One of the next five years could be the warmest on record. This is what the World Weather Organization (WMO) predicted in its publication on Wednesday “Global Annual to Decadal Climate Update”. In addition, the 1.5 degree mark could be exceeded globally for the first time on an annual basis. The El Niño period, which the organization expects in the coming months, plays an important role in this. El Niño is a weather phenomenon in the equatorial Pacific that leads to higher temperatures worldwide and favors extreme weather in many regions of the world.
The El Niño forecast for 2023 and 2024 is not decisive for the fact that the next five years will probably be the warmest five-year period, clarified climate researcher Helge Goessling from the Helmholtz Center for Polar and Marine Research in Bremerhaven. “The El Niño forecast increases the already high probability of an upcoming five-year record even further.” The probability that an El Niño will develop is 70 for the period June to August and 80 for July to September percent, the WMO announced at the beginning of May.
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Is a Super El Niño looming?
El Niño is centered in the tropical Pacific, Goessling pointed out. This means that the weather phenomenon will have the greatest noticeable effects on the greater Pacific region and along the equator. The situation is different in Europe: “There is no strong connection between the development of temperatures in Europe and the fluctuations in the globally averaged temperature caused by El Niño,” he explained.
How pronounced the El Niño period will be is unclear. It can be moderate or strong, but in the worst case it could also be a Super El Niño. The US Climate Prediction Center currently indicates the probability of a strong El Niño in the months of June to August at around 50 percent. “So we can almost certainly expect a moderate to strong El Niño event next autumn and winter,” concluded Andreas Fink, Professor of Meteorology at the Institute for Meteorology and Climate Research at the Karlsruhe Institute of Technology.
Depending on how strong the El Niño phase becomes and how far it drags into the coming year, 2024 could become the warmest year in the world. However, the forecasts should be treated with caution: “An estimate at this point in time remains uncertain,” said Fink. In all likelihood, more reliable forecasts will not be possible until June. That is when El Niño usually peaks.
La Niña has been cooling earth for three years
The fact that a new global temperature record is more likely not in this year but in the coming year is due to La Niña – the counterpart to El Niño. The cold phase of a cycle of ocean and wind currents in the tropical Pacific lowers the average global temperature but also encourages extreme weather. The most recent La Niña period started in the winter of 2020/2021 and continued until last winter, so the world is currently in a “neutral phase”. One of the triggers for La Niña was the Australian bushfires, as a study recently found out.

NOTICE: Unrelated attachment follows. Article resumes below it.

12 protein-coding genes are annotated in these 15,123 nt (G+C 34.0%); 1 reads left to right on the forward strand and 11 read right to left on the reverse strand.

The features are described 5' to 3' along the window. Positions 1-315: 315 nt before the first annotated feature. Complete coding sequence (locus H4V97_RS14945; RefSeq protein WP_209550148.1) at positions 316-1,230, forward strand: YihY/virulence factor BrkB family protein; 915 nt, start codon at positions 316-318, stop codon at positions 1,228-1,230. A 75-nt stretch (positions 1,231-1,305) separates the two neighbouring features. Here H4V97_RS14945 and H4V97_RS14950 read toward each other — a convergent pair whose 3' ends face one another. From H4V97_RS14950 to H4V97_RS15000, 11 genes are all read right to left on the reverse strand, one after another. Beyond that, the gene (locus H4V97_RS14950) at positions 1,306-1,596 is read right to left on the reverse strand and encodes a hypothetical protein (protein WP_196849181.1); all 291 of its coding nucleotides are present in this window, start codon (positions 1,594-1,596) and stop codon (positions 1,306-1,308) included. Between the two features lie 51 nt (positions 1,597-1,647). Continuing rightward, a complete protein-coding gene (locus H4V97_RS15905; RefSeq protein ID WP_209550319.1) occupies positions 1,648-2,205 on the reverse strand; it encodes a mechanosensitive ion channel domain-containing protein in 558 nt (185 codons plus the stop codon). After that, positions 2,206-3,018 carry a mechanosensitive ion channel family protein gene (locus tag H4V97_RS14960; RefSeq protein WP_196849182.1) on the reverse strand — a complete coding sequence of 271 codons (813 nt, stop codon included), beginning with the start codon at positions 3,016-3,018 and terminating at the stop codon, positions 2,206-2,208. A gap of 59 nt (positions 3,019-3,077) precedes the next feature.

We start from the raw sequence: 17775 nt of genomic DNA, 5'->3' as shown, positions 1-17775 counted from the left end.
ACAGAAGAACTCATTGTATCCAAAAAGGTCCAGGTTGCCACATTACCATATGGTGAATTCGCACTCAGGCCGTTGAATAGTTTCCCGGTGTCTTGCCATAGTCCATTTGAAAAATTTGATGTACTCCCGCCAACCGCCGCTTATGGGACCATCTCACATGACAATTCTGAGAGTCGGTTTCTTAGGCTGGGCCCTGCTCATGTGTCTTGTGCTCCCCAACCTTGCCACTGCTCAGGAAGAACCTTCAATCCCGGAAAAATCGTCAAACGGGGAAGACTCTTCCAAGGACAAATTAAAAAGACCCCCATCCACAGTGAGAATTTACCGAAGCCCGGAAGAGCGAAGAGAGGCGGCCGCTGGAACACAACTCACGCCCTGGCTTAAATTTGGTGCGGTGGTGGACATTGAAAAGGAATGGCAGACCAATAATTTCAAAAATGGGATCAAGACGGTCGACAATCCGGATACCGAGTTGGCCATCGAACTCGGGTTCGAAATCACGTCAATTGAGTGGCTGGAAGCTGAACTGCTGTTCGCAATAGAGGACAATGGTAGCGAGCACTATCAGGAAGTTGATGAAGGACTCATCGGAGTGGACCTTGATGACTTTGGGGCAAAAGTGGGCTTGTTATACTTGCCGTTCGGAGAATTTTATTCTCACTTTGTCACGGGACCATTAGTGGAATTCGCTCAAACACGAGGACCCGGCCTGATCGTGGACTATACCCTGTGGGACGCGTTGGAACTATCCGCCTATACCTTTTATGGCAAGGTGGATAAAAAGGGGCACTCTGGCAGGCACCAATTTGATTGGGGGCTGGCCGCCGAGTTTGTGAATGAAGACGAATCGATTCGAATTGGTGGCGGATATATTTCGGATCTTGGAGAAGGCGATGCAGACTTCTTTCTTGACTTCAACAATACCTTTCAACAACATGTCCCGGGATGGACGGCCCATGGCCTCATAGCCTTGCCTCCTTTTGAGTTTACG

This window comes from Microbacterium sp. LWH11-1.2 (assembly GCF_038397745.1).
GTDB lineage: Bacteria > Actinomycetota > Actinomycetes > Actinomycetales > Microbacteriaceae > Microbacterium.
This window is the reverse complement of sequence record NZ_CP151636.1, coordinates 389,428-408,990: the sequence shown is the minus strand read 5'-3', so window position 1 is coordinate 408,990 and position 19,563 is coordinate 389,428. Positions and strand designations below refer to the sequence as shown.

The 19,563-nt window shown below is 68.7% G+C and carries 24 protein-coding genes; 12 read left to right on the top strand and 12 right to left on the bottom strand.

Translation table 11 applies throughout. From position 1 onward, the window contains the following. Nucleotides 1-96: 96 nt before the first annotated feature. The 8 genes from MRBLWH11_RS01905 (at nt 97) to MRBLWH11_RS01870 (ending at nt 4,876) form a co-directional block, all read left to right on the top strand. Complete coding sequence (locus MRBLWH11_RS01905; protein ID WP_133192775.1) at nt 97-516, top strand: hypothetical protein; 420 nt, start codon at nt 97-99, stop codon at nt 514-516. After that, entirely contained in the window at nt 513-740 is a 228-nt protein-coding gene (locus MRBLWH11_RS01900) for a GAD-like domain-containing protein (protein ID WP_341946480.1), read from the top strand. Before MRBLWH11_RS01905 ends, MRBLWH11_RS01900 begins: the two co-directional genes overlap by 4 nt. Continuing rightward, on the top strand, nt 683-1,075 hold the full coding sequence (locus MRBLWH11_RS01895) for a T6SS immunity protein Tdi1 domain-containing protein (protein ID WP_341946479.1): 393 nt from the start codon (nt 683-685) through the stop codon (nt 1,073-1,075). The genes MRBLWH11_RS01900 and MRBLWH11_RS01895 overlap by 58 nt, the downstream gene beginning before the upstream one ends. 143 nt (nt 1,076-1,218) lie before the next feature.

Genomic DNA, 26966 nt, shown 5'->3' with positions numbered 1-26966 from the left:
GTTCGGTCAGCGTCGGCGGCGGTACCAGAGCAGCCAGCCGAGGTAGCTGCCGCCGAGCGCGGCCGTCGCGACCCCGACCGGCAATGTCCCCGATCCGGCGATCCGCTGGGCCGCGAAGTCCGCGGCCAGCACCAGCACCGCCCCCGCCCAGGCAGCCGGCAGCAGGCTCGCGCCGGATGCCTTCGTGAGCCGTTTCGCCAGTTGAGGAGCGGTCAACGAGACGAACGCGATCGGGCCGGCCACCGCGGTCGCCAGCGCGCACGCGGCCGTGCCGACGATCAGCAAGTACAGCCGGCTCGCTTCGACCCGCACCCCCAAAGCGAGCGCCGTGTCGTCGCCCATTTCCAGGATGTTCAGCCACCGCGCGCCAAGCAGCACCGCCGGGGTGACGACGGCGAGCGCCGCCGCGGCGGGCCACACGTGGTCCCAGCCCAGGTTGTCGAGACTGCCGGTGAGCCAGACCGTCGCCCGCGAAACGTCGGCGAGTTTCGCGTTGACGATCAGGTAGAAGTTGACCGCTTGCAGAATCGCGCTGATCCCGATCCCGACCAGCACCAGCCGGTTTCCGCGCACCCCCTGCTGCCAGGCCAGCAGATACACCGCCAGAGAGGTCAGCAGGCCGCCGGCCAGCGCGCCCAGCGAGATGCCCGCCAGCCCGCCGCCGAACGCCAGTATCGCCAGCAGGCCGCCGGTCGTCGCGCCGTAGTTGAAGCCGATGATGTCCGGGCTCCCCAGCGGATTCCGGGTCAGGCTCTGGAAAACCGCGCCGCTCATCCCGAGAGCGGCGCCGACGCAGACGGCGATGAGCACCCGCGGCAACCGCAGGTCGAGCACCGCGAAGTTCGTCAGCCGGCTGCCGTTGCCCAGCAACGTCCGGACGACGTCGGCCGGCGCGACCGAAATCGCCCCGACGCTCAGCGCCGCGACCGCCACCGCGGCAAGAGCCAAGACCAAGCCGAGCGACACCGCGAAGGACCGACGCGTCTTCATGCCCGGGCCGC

Study: Australian bushfires may have cooled earth for years
Fires continue to heat the earth. But they can also do the opposite, a study from the USA now proves. For example, the extreme bushfires in Australia in 2019/2020 could have been the cause of a rare multi-year La Niña event. But why?
“Even with continued La Niña conditions, the long-term global warming trend would now end this warming pause within the next few years,” Goessling said. The earth would therefore continue to heat up even without the upcoming El Niño phase. “Despite the La Niña event of the past three years, the global mean temperature was on a very high plateau and we were in the range of the warm years of the past El Niño phase,” agreed climatologist Karsten Friedrich from the German Weather Service. “The actually cooling effect of La Niña has almost not been shown.”
Target of the Paris climate agreement not yet missed
Consequently, the 1.5 degree mark is now on the brink. According to the WMO, the probability that the global temperature will rise above 1.5 degrees for the first time in the years 2023 to 2027 compared to the pre-industrial level is more than 60 percent. When that will happen cannot be predicted. Exceeding this limit would initially only be limited to a single year. So it cannot be ruled out that cooler years will come again, and the goal of the Paris climate agreement has not yet been missed. “The average global temperature will only have exceeded the 1.5-degree mark around the years 2032 to 2035,” predicted Karsten Haustein, a researcher in the Atmospheric Radiation Department at the Institute for Meteorology at the University of Leipzig. The global mean is currently 1.25 degrees.
The climatologist Friedrich would not be surprised if the 1.5-degree mark was briefly exceeded. After all, the highest atmospheric CO₂ values were ever measured in the spring, he pointed out. It was 423 parts per million. And greenhouse gas emissions are still at a high level and are even increasing in some cases. “I also think it’s possible that the 1.5-degree target will be broken in the long term in the next few years,” says Friedrich, “even if exceeding the 1.5-degree mark for a short time is priced into the target paths.”